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rack picture


From: Sears, Ellen (ESears_at_TeacherArtExchange)
Date: Tue Apr 20 2004 - 07:34:26 PDT

didn't even know there was such a thing to be the master of it -



Peto was a master of the "rack picture," a type of trompe l'oeil ("fool the
eye") painting that depicts, with scrupulous detail, miscellaneous scraps of
paper attached to a wooden board by strips of cloth tape. Portrayed here is
a letter-rack grid with a central X, inside which the artist tacked
envelopes, cards, a Jack of Hearts, and a well-known Mathew Brady photograph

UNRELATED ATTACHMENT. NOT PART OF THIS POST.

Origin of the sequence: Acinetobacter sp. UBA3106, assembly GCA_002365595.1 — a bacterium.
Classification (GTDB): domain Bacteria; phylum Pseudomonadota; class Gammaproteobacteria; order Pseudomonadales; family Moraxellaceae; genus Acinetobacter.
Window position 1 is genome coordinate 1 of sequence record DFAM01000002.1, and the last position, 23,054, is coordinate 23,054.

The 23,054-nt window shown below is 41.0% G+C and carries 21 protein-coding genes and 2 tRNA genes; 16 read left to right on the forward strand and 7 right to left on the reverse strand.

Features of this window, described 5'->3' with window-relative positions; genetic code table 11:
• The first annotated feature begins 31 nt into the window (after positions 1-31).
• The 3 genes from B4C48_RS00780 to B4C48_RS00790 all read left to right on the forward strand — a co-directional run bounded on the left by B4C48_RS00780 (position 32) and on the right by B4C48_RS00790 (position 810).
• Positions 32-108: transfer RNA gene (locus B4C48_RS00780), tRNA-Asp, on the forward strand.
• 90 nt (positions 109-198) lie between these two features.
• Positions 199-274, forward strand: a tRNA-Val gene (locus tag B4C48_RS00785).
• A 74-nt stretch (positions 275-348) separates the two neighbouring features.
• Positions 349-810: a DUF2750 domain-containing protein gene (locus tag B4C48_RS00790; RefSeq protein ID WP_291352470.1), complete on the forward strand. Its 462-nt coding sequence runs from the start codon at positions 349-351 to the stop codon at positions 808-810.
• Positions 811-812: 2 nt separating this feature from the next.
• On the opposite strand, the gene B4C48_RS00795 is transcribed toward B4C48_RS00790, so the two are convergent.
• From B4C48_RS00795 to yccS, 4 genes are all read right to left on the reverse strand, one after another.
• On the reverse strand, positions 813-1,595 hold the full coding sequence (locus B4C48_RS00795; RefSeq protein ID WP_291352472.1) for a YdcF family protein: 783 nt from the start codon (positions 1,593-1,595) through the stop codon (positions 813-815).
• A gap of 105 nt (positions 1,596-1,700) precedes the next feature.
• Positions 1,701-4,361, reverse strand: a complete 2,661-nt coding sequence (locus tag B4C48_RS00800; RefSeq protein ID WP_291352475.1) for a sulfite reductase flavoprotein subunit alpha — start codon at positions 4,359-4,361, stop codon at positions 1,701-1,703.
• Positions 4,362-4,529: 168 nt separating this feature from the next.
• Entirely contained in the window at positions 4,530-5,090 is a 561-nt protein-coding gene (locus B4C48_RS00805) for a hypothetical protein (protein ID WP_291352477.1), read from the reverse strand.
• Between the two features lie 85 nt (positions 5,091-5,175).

of Abraham Lincoln. Peto began painting these pictures to decorate
offices--as illusions of bulletin boards.
Peto was something of a recluse and worked most of his life in obscurity,
first in Philadelphia and later in the seaside village of Island Heights,
New Jersey. He was devoted to battered lamps, old candlesticks, dilapidated
books, and similar things. In this he ran counter to the taste of his times,
which preferred still lifes of rich, rare, and fancy objects. His work thus
failed to attract a large audience during his lifetime.